"How on earth do you get the cars in here?" must be one of the questions our staff at the airports get asked most often. The truth is that the complexity varies enormously from airport to airport, but we have been doing it for 10 years and have never failed to get a car in yet!
We have a warehouse where we keep all of the cars before they go into an airport. This is also typically the customer collection point in the UK unless winners want the car delivered to their home. Cars are delivered to our warehouse from the manufacturers and we prepare them for display. This involves purging the entire fuel system and filling the fuel lines and tank with an inert gas (nitrogen). We remove the batteries and make sure the car is in neutral. With the majority of supercars now having "paddle shift" electronic gearboxes there is a bit of a science to make sure they remain in neutral when the battery is disconnected. We then remove anything that could go walkabout whilst on display (you would not believe what people nick!). Finally we notify the "Tracker" company as they will be immediately alerted when the car moves without the ignition on (speaking from experience here!).
Our warehouse manager/mechanic will then make any final checks and fix on our BOTB number plates before Ken our delivery man arrives with his airport installation team. They load the car into our specialised transporter and head off to the relevant airport under the cover of darkness.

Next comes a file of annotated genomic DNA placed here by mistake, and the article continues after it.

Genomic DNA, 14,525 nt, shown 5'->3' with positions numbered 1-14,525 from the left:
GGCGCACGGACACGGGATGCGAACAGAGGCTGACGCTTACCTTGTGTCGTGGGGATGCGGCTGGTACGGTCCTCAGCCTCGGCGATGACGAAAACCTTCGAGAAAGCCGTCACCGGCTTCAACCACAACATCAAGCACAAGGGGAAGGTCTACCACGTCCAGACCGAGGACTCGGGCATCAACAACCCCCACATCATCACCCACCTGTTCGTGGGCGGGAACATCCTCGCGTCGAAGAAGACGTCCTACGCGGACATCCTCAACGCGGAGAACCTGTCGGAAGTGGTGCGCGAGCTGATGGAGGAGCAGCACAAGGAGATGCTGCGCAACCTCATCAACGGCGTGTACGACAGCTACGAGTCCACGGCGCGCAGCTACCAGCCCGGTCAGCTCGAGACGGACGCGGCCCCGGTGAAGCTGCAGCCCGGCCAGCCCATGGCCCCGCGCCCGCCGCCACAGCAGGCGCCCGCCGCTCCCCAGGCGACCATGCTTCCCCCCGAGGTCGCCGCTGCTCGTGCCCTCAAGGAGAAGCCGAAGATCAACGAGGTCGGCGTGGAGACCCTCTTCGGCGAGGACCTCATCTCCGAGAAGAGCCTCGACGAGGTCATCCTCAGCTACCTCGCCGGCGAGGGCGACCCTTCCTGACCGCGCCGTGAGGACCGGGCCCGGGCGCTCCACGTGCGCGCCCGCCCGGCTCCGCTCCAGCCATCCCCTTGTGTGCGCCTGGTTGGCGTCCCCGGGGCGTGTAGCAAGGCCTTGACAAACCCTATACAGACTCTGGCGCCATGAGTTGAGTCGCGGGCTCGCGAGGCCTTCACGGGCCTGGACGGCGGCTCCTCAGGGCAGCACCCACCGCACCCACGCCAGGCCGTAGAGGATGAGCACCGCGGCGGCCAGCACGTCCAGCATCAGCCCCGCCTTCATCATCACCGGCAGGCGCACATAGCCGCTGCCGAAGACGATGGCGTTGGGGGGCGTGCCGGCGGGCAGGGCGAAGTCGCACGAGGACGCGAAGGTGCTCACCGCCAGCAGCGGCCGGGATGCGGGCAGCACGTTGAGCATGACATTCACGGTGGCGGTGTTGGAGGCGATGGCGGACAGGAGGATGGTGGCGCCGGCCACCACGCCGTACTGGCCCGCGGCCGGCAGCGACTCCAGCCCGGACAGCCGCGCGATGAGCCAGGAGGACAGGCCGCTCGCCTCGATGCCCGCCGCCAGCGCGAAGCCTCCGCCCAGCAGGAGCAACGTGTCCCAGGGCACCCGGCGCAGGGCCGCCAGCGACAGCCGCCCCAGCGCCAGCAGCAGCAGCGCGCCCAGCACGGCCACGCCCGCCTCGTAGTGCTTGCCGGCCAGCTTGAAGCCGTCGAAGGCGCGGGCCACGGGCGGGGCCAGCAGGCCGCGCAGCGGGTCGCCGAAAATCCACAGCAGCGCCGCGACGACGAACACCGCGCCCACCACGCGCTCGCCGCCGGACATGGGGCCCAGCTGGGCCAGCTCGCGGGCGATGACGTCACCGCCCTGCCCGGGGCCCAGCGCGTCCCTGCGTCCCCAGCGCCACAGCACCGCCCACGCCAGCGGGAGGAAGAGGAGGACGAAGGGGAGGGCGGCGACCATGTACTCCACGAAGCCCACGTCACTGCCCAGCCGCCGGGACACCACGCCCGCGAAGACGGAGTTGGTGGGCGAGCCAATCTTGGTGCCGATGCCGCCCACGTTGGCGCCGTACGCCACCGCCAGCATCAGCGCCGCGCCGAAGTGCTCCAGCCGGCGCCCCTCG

Vanessa in head office will have been liaising with the airport at least a week in advance to make sure all passes are ready and contractors are notified. Cars will usually will be delivered at night after the last plane has taken off and there are no passengers in the terminal.
In most airports the Police will have to close the access road and remove concrete bollards to get the car into the terminal. Contractors then remove sliding doors, pillars, x-ray machines and metal detectors to gain access to the airside part of the terminal. A BOTB team of approx 5 will have to attend each move which often does not finish until just before the first flight leaves the next morning.
In some airports it is much more complicated and we have to use cranes and cargo loaders to lift the cars and insert them through the windows of the terminal building, thirty feet above the apron. We have a specific lifting cradle which lives at our warehouse and travels the country.
Perhaps the biggest challenge recently was at Bristol Airport where we had to design and manufacture a specialist rig which tilts the car on its side to allow it to get through a 1.5m x 2m doorway. We had about 5cm clearance all round... Talk about high blood pressure!!